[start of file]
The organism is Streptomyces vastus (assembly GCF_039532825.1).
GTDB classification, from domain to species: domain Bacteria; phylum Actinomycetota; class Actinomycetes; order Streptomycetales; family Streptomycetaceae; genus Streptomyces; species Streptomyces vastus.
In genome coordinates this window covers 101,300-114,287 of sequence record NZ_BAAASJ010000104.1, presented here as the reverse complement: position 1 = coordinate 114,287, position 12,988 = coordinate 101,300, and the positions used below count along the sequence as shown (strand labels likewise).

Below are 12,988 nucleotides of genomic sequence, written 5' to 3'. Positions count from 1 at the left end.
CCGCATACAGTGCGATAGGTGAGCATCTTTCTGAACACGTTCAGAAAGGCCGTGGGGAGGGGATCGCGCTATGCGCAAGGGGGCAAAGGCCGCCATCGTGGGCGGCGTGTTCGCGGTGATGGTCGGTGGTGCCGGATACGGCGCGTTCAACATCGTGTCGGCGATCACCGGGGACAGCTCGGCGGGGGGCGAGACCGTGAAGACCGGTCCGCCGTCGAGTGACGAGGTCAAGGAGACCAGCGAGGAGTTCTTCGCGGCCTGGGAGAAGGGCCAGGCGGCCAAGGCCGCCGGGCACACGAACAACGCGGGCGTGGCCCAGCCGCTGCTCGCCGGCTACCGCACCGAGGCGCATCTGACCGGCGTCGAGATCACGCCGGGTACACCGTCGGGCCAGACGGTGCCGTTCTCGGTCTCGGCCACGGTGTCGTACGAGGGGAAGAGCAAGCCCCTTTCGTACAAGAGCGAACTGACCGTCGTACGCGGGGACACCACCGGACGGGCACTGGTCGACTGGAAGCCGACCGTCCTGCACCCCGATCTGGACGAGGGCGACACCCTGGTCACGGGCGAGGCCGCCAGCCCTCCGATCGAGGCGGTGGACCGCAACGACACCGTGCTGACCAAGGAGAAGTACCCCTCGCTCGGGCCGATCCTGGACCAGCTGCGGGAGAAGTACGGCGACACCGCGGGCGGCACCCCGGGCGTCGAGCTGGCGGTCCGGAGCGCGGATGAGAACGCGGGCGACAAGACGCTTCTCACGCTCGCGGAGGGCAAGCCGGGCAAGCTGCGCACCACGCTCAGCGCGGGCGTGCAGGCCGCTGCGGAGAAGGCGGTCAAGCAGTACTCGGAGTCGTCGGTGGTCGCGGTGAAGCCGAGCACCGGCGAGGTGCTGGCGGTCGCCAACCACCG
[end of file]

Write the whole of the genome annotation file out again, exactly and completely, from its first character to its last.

The organism is Streptomyces vastus (assembly GCF_039532825.1).
GTDB classification, from domain to species: domain Bacteria; phylum Actinomycetota; class Actinomycetes; order Streptomycetales; family Streptomycetaceae; genus Streptomyces; species Streptomyces vastus.
In genome coordinates this window covers 101,300-114,287 of sequence record NZ_BAAASJ010000104.1, presented here as the reverse complement: position 1 = coordinate 114,287, position 12,988 = coordinate 101,300, and the positions used below count along the sequence as shown (strand labels likewise).

Below are 12,988 nucleotides of genomic sequence, written 5' to 3'. Positions count from 1 at the left end.
CCGCATACAGTGCGATAGGTGAGCATCTTTCTGAACACGTTCAGAAAGGCCGTGGGGAGGGGATCGCGCTATGCGCAAGGGGGCAAAGGCCGCCATCGTGGGCGGCGTGTTCGCGGTGATGGTCGGTGGTGCCGGATACGGCGCGTTCAACATCGTGTCGGCGATCACCGGGGACAGCTCGGCGGGGGGCGAGACCGTGAAGACCGGTCCGCCGTCGAGTGACGAGGTCAAGGAGACCAGCGAGGAGTTCTTCGCGGCCTGGGAGAAGGGCCAGGCGGCCAAGGCCGCCGGGCACACGAACAACGCGGGCGTGGCCCAGCCGCTGCTCGCCGGCTACCGCACCGAGGCGCATCTGACCGGCGTCGAGATCACGCCGGGTACACCGTCGGGCCAGACGGTGCCGTTCTCGGTCTCGGCCACGGTGTCGTACGAGGGGAAGAGCAAGCCCCTTTCGTACAAGAGCGAACTGACCGTCGTACGCGGGGACACCACCGGACGGGCACTGGTCGACTGGAAGCCGACCGTCCTGCACCCCGATCTGGACGAGGGCGACACCCTGGTCACGGGCGAGGCCGCCAGCCCTCCGATCGAGGCGGTGGACCGCAACGACACCGTGCTGACCAAGGAGAAGTACCCCTCGCTCGGGCCGATCCTGGACCAGCTGCGGGAGAAGTACGGCGACACCGCGGGCGGCACCCCGGGCGTCGAGCTGGCGGTCCGGAGCGCGGATGAGAACGCGGGCGACAAGACGCTTCTCACGCTCGCGGAGGGCAAGCCGGGCAAGCTGCGCACCACGCTCAGCGCGGGCGTGCAGGCCGCTGCGGAGAAGGCGGTCAAGCAGTACTCGGAGTCGTCGGTGGTCGCGGTGAAGCCGAGCACCGGCGAGGTGCTGGCGGTCGCCAACCACCG